The Park & Garden inhabits an old lot next to Spiteri’s Deli. Two and a half years ago, “the Spiteri family came to me to say they had some land” that they wanted to allow Little Red Hen to use for free, explained Hayes. “Our job is just to make it look beautiful.”

While all of Little Red Hen’s ventures have provided employment opportunities for the developmentally disabled, the Park & Garden takes it a step further. Although Chico classrooms have been enjoying field trips to the nursery for years, the Park & Garden takes the “therapeutic” garden experiences of “getting them to touch the soil, sticking their hands in the soil, watering,” and other basic nursery work to the next level by creating a dedicated space for play and learning, said Hayes.

“We had one really tough group of severely handicapped [students from a Chico school], and we just couldn’t have them at the nursery because it was just so much work,” said Hayes. This fall, they began visiting the Park & Garden’s enclosed, private space instead. They are one of the first groups to try out the space. Once more of the stations are completed—and once the program’s kinks are worked out, said Hayes—the Park & Garden will be used regularly and widely for classrooms throughout the whole community, hopefully starting this coming spring.

Several of Little Red Hen’s internal programs, like its Community Sprouts program, already use the space. Community Sprouts helps “mostly kids with autism who have a hard time going out into the community … practice skills in the community,” said Hayes. “The Sprouts, when the weather is good, they come out. And they’ll have more of a presence as [Rivera and Little Red Hen workers] keep on building,” Parrish said. Other programs, like Butte County Office of Education’s Regional Occupation Program (ROP) class offered through CARD, are already using the space to provide students with the opportunity to gain valuable job skills like landscaping, building, and gardening.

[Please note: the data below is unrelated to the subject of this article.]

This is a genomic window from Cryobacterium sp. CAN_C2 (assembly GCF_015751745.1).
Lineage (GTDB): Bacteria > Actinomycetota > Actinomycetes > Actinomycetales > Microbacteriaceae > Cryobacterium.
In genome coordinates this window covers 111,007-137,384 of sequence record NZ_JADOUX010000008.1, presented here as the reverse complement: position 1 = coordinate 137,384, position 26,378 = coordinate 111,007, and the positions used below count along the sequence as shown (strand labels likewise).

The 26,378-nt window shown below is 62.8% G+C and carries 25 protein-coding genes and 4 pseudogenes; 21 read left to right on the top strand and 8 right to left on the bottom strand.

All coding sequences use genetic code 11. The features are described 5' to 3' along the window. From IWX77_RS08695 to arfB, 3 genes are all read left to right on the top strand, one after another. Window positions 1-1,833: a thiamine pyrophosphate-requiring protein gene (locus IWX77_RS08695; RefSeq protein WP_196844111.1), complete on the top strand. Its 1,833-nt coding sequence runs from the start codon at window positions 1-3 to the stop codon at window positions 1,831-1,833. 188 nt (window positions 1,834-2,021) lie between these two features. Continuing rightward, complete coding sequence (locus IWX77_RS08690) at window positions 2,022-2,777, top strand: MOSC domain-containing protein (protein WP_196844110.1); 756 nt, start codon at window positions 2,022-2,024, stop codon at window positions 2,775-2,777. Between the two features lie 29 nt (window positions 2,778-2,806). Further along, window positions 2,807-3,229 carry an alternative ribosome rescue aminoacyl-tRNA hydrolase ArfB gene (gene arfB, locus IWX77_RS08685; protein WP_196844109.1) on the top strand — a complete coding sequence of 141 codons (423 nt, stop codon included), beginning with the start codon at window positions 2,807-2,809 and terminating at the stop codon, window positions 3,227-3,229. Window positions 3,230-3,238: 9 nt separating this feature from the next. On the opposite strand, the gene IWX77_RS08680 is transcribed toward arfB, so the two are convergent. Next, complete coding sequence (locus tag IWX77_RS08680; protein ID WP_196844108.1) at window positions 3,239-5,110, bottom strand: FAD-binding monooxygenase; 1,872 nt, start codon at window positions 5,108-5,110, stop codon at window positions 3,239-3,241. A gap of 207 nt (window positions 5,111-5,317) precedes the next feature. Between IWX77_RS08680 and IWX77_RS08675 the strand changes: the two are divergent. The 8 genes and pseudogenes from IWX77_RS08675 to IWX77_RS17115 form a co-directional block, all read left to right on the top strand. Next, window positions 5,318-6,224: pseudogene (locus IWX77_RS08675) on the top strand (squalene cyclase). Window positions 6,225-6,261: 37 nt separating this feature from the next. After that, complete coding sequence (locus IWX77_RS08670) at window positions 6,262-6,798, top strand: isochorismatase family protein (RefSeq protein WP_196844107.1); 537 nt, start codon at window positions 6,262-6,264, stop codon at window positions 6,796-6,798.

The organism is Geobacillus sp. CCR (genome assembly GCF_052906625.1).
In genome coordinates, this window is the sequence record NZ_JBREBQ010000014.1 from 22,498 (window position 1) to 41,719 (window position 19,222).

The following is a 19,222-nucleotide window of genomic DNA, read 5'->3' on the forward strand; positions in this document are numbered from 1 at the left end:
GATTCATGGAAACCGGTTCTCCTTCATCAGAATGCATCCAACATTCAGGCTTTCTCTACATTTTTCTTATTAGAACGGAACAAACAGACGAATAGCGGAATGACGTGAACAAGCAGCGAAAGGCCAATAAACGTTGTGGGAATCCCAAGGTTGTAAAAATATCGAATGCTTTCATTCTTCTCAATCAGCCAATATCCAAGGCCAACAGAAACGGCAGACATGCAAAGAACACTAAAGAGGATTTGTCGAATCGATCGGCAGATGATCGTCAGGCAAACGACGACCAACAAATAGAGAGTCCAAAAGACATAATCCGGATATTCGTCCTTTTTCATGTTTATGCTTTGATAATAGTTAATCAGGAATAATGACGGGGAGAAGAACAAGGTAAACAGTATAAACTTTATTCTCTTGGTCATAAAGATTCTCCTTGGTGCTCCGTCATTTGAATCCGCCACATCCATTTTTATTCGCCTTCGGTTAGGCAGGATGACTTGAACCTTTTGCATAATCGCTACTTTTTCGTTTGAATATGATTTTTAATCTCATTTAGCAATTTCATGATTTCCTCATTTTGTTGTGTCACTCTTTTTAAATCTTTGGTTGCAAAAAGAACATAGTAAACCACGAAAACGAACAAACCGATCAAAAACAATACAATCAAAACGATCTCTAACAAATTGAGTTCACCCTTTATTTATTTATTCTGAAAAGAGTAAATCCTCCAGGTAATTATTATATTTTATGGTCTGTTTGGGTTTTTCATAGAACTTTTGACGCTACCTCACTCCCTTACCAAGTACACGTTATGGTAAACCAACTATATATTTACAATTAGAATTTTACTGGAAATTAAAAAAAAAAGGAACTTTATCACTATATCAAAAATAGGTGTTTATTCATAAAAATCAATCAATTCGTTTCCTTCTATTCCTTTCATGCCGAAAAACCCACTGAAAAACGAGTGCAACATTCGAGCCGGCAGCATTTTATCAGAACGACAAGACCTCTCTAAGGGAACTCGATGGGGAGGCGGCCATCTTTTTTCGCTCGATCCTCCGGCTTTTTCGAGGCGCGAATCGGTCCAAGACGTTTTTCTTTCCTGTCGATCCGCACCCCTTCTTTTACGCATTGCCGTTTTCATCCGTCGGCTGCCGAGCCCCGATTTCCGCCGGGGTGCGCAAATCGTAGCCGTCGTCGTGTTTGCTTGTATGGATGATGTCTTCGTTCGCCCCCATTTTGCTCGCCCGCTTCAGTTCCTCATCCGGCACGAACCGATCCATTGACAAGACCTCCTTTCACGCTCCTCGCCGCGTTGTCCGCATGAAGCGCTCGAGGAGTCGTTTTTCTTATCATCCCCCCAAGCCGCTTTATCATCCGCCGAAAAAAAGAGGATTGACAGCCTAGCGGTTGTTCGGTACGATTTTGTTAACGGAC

Staff members of all the Little Red Hen stores and the nursery also have benefits—they can join Rivera for workshops to learn about growing vegetables, and they get to take home all the veggies that grow in the gardens. Developmentally disabled people “have the highest rate of issues that are related to poor eating habits, [like] obesity,” Hayes noted. “The Park & Garden has 13 planter beds, [which is] a way to teach disabled adults how to eat locally, how to eat better, and how to grow their own food.”

Any extra vegetables—Rivera is a Master Gardener, and consequently, the vegetable beds are overflowing with tomatoes, kale, cauliflower, broccoli, parsley and more, even in mid-November—don’t go to waste. “The Park & Garden distributes food to any organization that serves disabled adults,” said Hayes.

Amazingly, Hayes and Rivera are already planning a new arm to the Park & Garden, where children can have their own raised garden beds, with “planter beds that are on their level,” said Hayes, along with additional children-centered sensory- and water-play features.

The massive project continues to grow, aided by the big imaginations and hearts of the Little Red Hen staff. Rivera summed it up: “Chico doesn’t have anything quite like this.”